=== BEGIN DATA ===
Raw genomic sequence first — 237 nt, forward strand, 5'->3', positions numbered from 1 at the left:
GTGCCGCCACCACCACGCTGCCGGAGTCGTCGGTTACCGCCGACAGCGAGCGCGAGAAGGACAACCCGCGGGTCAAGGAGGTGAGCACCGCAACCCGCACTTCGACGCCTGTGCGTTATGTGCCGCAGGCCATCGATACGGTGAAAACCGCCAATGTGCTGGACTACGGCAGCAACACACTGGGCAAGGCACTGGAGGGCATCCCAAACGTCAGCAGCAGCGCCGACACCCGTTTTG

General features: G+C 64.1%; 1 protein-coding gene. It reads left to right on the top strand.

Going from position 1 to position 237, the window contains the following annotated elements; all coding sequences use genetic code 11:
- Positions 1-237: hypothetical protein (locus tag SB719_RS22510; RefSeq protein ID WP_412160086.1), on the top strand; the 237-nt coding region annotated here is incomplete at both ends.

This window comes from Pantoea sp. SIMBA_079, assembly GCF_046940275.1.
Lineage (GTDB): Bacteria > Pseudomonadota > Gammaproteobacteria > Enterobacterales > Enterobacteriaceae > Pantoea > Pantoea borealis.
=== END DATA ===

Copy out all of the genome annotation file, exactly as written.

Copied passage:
Raw genomic sequence first — 237 nt, forward strand, 5'->3', positions numbered from 1 at the left:
GTGCCGCCACCACCACGCTGCCGGAGTCGTCGGTTACCGCCGACAGCGAGCGCGAGAAGGACAACCCGCGGGTCAAGGAGGTGAGCACCGCAACCCGCACTTCGACGCCTGTGCGTTATGTGCCGCAGGCCATCGATACGGTGAAAACCGCCAATGTGCTGGACTACGGCAGCAACACACTGGGCAAGGCACTGGAGGGCATCCCAAACGTCAGCAGCAGCGCCGACACCCGTTTTG

General features: G+C 64.1%; 1 protein-coding gene. It reads left to right on the top strand.

Going from position 1 to position 237, the window contains the following annotated elements; all coding sequences use genetic code 11:
- Positions 1-237: hypothetical protein (locus tag SB719_RS22510; RefSeq protein ID WP_412160086.1), on the top strand; the 237-nt coding region annotated here is incomplete at both ends.

This window comes from Pantoea sp. SIMBA_079, assembly GCF_046940275.1.
Lineage (GTDB): Bacteria > Pseudomonadota > Gammaproteobacteria > Enterobacterales > Enterobacteriaceae > Pantoea > Pantoea borealis.